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Relationships and Chronic Illness

A micro-mezzo-macro approach.

Key points

  • The micro-mezzo-macro approach can be used to analyze relationship issues in chronic illness.
  • Examining micro-level shame, mezzo-level trust in others, and macro-level community connections can help mitigate relationship barriers.
  • Making a change at one level can affect all levels of the relational system.
Katie Willard-Virant
Source: Katie Willard-Virant

Social workers analyze issues by looking at three levels of a person’s relationships and connections. The micro level explores a person’s relationship with herself: her beliefs and feelings about herself. The mezzo level comprises a person’s immediate environment, notably family and friends. The macro level encompasses the larger society and includes governmental, economic, and cultural policies and values.

I had the pleasure of speaking with the Lung Transplant Foundation last week on the issue of relationships and chronic illness. I used the micro-mezzo-macro approach to organize my talk and outline the salient points below.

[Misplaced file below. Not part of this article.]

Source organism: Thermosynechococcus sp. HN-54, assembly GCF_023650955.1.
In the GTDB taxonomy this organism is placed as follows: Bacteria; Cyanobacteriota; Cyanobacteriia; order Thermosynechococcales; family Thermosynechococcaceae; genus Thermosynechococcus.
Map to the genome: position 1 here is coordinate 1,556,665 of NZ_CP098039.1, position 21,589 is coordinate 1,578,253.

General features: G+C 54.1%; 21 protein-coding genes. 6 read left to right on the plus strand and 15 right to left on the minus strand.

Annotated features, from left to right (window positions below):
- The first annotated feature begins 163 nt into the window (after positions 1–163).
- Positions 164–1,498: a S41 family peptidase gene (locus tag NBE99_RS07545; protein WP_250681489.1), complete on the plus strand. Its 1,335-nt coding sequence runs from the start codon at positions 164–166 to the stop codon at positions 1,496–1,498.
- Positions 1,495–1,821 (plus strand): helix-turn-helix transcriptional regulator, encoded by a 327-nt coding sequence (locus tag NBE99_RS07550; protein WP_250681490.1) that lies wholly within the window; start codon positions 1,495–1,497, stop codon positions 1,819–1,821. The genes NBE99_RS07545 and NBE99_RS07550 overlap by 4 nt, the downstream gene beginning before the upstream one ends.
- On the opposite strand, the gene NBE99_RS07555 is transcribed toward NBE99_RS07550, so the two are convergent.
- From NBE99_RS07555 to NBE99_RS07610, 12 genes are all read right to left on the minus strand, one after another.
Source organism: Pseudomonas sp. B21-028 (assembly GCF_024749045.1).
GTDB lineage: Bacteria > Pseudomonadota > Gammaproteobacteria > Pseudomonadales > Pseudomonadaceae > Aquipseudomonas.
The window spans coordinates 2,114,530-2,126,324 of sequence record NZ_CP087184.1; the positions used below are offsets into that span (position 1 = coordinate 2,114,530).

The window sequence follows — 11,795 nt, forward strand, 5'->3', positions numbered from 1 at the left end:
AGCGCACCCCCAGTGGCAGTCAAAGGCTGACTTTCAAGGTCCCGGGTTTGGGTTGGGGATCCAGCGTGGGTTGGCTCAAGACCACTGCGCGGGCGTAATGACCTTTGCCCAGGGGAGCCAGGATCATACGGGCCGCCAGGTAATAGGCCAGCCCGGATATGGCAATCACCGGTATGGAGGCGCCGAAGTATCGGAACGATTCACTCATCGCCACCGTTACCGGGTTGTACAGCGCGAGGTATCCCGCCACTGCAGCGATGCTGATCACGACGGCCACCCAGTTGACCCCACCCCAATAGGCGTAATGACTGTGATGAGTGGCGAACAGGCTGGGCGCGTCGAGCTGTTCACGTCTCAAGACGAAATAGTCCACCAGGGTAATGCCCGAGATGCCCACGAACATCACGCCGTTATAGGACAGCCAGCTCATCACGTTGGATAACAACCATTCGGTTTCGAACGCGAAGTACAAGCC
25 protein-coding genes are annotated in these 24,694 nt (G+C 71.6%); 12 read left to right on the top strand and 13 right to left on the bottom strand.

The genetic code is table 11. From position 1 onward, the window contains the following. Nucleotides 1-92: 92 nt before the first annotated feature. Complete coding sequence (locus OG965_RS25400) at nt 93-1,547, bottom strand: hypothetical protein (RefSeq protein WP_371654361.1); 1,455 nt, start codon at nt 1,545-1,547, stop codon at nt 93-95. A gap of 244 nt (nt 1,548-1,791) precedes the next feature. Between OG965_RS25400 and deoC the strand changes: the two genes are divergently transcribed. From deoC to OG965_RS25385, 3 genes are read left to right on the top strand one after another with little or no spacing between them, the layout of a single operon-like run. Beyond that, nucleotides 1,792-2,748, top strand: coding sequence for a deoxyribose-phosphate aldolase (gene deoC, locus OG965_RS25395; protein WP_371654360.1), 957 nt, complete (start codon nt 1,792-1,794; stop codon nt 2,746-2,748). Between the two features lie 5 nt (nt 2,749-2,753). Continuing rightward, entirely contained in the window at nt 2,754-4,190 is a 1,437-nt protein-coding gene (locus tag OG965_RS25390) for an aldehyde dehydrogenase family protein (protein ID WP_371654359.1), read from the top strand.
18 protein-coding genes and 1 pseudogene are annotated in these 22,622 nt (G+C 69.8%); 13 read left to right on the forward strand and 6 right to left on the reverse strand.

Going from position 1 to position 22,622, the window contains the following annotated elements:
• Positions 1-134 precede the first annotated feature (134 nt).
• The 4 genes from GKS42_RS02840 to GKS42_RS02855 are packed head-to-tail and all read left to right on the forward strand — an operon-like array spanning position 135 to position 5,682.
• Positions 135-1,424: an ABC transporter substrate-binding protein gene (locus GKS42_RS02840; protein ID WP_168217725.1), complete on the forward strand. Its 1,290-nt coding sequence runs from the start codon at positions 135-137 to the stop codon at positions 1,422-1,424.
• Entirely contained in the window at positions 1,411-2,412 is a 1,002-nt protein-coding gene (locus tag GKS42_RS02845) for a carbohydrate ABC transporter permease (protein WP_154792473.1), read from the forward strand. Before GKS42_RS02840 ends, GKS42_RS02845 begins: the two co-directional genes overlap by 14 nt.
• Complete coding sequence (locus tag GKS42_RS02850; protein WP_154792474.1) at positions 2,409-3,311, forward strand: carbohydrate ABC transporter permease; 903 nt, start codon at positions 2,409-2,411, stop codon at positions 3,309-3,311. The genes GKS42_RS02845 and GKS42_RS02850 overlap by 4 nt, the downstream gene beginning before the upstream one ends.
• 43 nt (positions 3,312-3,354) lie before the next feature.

Chronic Illness Barriers to Relationships

Loneliness is an “unpleasant experience that occurs when a person’s network of social relationships is deficient either qualitatively or quantitatively (Bekhet & Zauszniewski, 2008).” When we are not getting enough connection, we feel lonely. This feeling of loneliness is a warning sign alerting us to our unmet need for connection.

Chronic illness interrupts connection by removing opportunities for interactions. This narrowing of opportunity occurs at the micro, mezzo, and macro levels.

Micro Level: The beliefs we hold about ourselves affect our relationships. Many people who live with chronic illness carry a feeling of shame about their illness, believing that their illness makes them unlovable. They feel as if their symptoms make them too needy and devoid of the necessary resources to be good partners, parents, and friends. This belief–often unarticulated–causes people to avoid connection or to “mask” their illness, hiding from friends and family the extent to which their illness affects their daily lives.